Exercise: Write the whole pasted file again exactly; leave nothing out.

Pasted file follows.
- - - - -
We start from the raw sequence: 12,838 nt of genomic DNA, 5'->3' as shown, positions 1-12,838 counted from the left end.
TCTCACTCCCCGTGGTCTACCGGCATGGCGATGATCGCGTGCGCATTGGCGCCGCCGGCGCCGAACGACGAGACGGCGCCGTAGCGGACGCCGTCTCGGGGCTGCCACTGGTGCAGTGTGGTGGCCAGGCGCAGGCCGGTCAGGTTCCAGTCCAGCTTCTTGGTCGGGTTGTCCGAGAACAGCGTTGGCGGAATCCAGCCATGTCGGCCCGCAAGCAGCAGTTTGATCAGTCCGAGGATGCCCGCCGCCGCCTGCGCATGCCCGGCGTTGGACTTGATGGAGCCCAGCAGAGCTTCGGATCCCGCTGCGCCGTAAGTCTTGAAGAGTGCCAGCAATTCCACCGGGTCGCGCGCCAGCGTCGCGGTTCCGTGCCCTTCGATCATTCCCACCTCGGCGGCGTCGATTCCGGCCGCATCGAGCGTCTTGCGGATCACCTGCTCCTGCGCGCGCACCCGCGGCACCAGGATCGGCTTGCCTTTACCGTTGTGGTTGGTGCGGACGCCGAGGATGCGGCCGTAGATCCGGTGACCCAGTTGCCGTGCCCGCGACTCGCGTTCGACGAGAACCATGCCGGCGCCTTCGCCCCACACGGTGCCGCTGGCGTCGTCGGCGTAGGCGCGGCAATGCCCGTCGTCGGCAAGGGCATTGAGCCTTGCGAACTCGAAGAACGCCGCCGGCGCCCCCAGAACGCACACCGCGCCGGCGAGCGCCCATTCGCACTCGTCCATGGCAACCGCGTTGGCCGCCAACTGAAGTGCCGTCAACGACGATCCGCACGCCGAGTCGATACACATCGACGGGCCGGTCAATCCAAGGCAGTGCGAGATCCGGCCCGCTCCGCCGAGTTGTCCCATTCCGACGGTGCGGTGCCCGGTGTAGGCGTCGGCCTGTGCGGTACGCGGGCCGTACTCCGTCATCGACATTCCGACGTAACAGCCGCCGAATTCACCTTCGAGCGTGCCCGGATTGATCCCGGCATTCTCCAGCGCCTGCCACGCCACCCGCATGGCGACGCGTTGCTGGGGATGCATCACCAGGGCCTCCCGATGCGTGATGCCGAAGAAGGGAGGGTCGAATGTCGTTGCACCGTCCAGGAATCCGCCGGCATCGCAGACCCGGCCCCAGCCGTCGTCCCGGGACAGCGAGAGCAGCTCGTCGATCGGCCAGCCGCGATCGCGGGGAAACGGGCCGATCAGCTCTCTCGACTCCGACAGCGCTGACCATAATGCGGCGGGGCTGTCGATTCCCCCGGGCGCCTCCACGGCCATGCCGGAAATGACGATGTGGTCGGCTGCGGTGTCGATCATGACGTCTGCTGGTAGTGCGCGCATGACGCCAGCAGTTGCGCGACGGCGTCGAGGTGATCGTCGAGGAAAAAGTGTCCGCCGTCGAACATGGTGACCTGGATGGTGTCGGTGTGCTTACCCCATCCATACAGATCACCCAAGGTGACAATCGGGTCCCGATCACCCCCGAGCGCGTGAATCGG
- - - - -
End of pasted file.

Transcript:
We start from the raw sequence: 12,838 nt of genomic DNA, 5'->3' as shown, positions 1-12,838 counted from the left end.
TCTCACTCCCCGTGGTCTACCGGCATGGCGATGATCGCGTGCGCATTGGCGCCGCCGGCGCCGAACGACGAGACGGCGCCGTAGCGGACGCCGTCTCGGGGCTGCCACTGGTGCAGTGTGGTGGCCAGGCGCAGGCCGGTCAGGTTCCAGTCCAGCTTCTTGGTCGGGTTGTCCGAGAACAGCGTTGGCGGAATCCAGCCATGTCGGCCCGCAAGCAGCAGTTTGATCAGTCCGAGGATGCCCGCCGCCGCCTGCGCATGCCCGGCGTTGGACTTGATGGAGCCCAGCAGAGCTTCGGATCCCGCTGCGCCGTAAGTCTTGAAGAGTGCCAGCAATTCCACCGGGTCGCGCGCCAGCGTCGCGGTTCCGTGCCCTTCGATCATTCCCACCTCGGCGGCGTCGATTCCGGCCGCATCGAGCGTCTTGCGGATCACCTGCTCCTGCGCGCGCACCCGCGGCACCAGGATCGGCTTGCCTTTACCGTTGTGGTTGGTGCGGACGCCGAGGATGCGGCCGTAGATCCGGTGACCCAGTTGCCGTGCCCGCGACTCGCGTTCGACGAGAACCATGCCGGCGCCTTCGCCCCACACGGTGCCGCTGGCGTCGTCGGCGTAGGCGCGGCAATGCCCGTCGTCGGCAAGGGCATTGAGCCTTGCGAACTCGAAGAACGCCGCCGGCGCCCCCAGAACGCACACCGCGCCGGCGAGCGCCCATTCGCACTCGTCCATGGCAACCGCGTTGGCCGCCAACTGAAGTGCCGTCAACGACGATCCGCACGCCGAGTCGATACACATCGACGGGCCGGTCAATCCAAGGCAGTGCGAGATCCGGCCCGCTCCGCCGAGTTGTCCCATTCCGACGGTGCGGTGCCCGGTGTAGGCGTCGGCCTGTGCGGTACGCGGGCCGTACTCCGTCATCGACATTCCGACGTAACAGCCGCCGAATTCACCTTCGAGCGTGCCCGGATTGATCCCGGCATTCTCCAGCGCCTGCCACGCCACCCGCATGGCGACGCGTTGCTGGGGATGCATCACCAGGGCCTCCCGATGCGTGATGCCGAAGAAGGGAGGGTCGAATGTCGTTGCACCGTCCAGGAATCCGCCGGCATCGCAGACCCGGCCCCAGCCGTCGTCCCGGGACAGCGAGAGCAGCTCGTCGATCGGCCAGCCGCGATCGCGGGGAAACGGGCCGATCAGCTCTCTCGACTCCGACAGCGCTGACCATAATGCGGCGGGGCTGTCGATTCCCCCGGGCGCCTCCACGGCCATGCCGGAAATGACGATGTGGTCGGCTGCGGTGTCGATCATGACGTCTGCTGGTAGTGCGCGCATGACGCCAGCAGTTGCGCGACGGCGTCGAGGTGATCGTCGAGGAAAAAGTGTCCGCCGTCGAACATGGTGACCTGGATGGTGTCGGTGTGCTTACCCCATCCATACAGATCACCCAAGGTGACAATCGGGTCCCGATCACCCCCGAGCGCGTGAATCGG